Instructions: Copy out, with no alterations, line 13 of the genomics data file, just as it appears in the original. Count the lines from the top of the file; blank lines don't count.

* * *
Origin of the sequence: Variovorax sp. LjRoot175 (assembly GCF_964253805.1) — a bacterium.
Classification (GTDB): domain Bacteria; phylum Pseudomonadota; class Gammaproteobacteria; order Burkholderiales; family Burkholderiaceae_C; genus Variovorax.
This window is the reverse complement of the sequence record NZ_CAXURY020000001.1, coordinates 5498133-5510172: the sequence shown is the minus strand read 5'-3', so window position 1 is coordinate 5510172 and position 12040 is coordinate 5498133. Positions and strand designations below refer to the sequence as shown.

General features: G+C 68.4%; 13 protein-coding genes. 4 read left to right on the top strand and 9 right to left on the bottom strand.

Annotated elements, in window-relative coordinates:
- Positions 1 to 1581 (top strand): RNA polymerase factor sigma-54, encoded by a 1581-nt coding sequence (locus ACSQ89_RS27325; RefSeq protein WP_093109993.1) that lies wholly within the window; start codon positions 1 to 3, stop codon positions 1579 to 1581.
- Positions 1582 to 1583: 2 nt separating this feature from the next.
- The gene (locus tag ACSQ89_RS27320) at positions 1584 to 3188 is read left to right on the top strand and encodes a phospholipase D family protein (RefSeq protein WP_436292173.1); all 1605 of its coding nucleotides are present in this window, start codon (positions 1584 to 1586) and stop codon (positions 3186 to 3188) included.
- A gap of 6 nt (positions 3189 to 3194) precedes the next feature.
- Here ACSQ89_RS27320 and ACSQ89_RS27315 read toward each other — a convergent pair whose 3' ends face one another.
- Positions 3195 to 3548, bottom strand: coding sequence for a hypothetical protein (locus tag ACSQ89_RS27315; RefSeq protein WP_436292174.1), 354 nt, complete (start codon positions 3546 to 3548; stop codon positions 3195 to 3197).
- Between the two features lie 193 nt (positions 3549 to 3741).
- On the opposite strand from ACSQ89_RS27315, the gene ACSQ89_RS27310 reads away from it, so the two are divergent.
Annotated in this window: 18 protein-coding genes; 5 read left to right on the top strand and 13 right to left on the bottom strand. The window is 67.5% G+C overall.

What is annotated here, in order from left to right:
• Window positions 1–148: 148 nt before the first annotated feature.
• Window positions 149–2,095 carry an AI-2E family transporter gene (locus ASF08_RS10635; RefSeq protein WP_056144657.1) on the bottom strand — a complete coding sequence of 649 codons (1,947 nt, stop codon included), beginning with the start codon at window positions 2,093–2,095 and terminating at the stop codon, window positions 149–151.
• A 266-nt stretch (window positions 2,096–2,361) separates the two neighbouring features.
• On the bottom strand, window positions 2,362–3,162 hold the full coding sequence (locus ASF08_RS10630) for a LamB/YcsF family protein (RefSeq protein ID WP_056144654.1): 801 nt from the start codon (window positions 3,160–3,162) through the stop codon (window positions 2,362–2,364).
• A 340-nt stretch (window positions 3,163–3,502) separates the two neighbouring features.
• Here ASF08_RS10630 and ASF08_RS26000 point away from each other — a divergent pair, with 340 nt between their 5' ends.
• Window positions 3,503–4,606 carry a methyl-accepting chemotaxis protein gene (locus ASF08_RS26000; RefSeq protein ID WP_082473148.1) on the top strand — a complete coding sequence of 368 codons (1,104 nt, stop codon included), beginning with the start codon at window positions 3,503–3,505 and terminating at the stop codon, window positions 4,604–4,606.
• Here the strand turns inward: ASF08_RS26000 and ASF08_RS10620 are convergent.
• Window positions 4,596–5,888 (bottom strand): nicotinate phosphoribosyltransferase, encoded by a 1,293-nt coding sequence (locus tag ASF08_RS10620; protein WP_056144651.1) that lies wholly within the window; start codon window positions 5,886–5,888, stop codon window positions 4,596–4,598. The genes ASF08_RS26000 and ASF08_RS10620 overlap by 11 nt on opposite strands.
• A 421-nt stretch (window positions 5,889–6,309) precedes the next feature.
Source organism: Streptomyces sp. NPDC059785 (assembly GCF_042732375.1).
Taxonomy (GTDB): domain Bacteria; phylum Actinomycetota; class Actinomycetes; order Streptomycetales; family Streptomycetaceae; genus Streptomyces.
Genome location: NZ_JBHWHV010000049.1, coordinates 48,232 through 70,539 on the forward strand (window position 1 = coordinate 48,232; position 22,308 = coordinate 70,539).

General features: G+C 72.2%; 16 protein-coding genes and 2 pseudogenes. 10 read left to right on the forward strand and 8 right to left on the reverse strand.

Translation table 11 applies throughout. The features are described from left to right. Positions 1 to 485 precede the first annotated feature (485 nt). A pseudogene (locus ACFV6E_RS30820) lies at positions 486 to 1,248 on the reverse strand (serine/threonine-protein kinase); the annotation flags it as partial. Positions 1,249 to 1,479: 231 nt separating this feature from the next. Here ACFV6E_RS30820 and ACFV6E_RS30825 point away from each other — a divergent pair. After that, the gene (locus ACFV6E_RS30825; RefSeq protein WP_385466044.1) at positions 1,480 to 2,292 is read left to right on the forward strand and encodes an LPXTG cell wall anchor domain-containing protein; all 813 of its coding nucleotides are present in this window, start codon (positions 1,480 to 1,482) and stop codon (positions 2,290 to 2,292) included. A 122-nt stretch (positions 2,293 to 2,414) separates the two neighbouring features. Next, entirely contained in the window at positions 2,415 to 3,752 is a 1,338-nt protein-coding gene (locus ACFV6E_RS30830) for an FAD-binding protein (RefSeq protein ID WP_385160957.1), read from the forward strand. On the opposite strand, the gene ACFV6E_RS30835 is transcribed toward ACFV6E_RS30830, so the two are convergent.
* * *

- On the opposite strand from ACSQ89_RS27315, the gene ACSQ89_RS27310 reads away from it, so the two are divergent.